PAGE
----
When you're the homeowner and you spend $100 on getting the heater fixed, sure you can't get the money back, but what you DO have is a shiny new fixed heater that works, and it's YOUR heater. You're one heater's worth closer to financial independence because you won't have to get it fixed tomorrow.
Agree with INHABIT AUSTIN. "Home" does not always mean "house." In a condominium building, all the issues you mention, except for the toilet, would be association expenses. Yes, you still pay for those as a condo owner, but (1) the expenses are lower since they are shared by all owners, and (2) you pay a set amount in dues each month so maintenance is easy to budget for. Just be careful not to buy into a building that has insufficient reserves in case anything big comes up requiring a special assessment.
I always said that it really depends on what you want out of life as to whether you own a home or not. Being married with kids, the home has many advantages (in my mind) over renting, but it also comes with the need for a lot of elbow grease. One thing not mentioned, is that rents continue to climb, usually more than your property taxes and mortgage. Within five or six years of purchasing both my townhouse and then later on my single family home, the rent for two bedroom apartments (a minimum, and cramped size, for a family of five) in my area actually equaled my mortgage and escrow payments. At the same time for a three bedroom townhome rental, they exceeded my mortgage by more than enough to cover the extra I was putting away to take care of home maintenance. Granted, I was able to buy newer homes in each case which has definately helped with the lack of repair, but you still have to plan.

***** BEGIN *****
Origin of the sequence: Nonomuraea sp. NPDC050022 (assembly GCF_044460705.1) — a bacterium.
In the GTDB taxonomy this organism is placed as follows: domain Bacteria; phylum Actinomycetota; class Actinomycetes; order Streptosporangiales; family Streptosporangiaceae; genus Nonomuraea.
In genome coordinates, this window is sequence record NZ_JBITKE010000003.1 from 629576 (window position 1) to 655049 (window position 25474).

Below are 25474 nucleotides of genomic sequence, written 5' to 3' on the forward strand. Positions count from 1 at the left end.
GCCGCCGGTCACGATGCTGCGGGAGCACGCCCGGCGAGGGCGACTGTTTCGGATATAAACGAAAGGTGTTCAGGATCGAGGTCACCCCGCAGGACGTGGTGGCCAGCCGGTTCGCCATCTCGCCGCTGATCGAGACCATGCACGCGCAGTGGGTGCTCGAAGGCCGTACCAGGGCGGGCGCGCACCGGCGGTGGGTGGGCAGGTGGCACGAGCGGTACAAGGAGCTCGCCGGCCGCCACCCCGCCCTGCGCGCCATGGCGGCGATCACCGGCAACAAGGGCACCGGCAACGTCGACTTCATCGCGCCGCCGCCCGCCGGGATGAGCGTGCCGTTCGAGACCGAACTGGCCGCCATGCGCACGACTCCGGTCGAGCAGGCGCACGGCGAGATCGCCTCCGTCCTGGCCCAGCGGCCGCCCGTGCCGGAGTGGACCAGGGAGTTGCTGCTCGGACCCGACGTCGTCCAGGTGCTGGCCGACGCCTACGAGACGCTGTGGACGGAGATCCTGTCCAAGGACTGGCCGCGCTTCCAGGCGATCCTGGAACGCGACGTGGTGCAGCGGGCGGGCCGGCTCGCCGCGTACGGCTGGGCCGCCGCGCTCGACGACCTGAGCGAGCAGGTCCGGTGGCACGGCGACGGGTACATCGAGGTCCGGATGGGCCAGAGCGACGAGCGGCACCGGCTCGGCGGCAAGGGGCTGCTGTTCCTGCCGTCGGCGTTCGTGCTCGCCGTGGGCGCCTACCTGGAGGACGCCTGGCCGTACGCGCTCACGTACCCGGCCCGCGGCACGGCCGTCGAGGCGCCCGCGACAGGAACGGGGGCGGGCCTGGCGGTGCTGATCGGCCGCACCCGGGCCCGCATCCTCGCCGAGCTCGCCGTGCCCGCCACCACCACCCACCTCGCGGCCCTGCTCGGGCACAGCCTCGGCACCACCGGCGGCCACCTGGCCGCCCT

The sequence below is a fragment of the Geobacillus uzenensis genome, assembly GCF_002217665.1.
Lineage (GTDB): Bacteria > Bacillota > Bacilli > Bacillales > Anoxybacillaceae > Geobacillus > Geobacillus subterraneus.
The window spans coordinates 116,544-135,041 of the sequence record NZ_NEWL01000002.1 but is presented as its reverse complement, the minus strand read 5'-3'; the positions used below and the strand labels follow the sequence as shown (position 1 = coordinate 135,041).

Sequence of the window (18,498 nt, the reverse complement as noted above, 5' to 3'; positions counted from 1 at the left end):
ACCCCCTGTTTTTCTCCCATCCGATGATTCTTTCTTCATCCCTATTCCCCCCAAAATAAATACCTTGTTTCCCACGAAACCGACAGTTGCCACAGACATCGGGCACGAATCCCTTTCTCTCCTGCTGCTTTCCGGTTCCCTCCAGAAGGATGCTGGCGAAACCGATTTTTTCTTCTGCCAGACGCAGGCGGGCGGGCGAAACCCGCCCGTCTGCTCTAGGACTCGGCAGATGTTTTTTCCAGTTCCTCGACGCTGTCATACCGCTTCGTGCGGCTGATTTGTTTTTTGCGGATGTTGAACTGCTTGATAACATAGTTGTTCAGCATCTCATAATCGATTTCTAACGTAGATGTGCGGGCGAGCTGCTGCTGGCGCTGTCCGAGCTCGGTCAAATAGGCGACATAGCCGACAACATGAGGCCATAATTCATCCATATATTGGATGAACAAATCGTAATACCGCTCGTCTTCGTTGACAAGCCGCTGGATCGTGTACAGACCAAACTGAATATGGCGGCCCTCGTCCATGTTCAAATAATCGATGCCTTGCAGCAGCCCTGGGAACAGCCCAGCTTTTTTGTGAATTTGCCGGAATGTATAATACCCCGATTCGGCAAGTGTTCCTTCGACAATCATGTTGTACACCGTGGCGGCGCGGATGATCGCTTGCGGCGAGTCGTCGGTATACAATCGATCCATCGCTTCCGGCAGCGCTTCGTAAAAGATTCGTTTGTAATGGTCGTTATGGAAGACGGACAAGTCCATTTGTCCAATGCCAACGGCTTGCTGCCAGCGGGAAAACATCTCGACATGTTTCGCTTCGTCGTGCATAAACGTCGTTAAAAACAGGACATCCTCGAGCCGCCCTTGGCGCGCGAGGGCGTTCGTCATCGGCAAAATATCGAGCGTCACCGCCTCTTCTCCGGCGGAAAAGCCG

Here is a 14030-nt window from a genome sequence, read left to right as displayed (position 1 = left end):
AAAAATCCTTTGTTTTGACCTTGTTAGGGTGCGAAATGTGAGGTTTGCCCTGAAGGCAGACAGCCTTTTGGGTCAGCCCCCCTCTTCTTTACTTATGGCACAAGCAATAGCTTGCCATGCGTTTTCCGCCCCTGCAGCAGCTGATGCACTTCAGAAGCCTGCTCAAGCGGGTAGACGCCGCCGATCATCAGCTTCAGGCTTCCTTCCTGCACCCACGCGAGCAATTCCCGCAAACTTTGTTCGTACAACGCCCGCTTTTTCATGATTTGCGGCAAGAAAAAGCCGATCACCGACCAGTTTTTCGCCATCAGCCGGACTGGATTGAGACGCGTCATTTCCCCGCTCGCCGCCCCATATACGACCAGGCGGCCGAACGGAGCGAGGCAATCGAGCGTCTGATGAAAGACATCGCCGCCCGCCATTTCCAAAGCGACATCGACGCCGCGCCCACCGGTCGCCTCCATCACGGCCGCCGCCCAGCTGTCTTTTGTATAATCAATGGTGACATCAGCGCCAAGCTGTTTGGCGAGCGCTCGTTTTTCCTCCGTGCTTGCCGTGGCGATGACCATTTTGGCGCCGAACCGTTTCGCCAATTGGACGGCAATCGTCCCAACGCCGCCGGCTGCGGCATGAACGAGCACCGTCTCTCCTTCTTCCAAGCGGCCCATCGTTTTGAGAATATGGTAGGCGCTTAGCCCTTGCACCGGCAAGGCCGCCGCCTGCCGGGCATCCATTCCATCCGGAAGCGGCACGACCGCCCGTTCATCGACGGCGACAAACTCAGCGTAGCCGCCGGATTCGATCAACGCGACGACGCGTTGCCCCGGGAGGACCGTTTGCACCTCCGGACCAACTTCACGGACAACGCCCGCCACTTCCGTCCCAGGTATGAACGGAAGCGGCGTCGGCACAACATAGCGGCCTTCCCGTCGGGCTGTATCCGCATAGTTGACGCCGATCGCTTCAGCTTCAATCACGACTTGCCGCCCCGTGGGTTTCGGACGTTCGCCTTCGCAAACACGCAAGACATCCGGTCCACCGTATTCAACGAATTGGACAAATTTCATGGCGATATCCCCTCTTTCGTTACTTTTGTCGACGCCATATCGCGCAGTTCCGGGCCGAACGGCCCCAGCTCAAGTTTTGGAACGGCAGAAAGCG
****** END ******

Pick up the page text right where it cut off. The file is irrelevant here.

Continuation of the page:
On the flip side, my single brother has significanlty lower expectations for his living space, and I could never approach what he can find living in a single efficiency appartment. I would never expect him to purchase house other than as a potential investment. As with most financial advise, you really need to look at how it applies for your situation.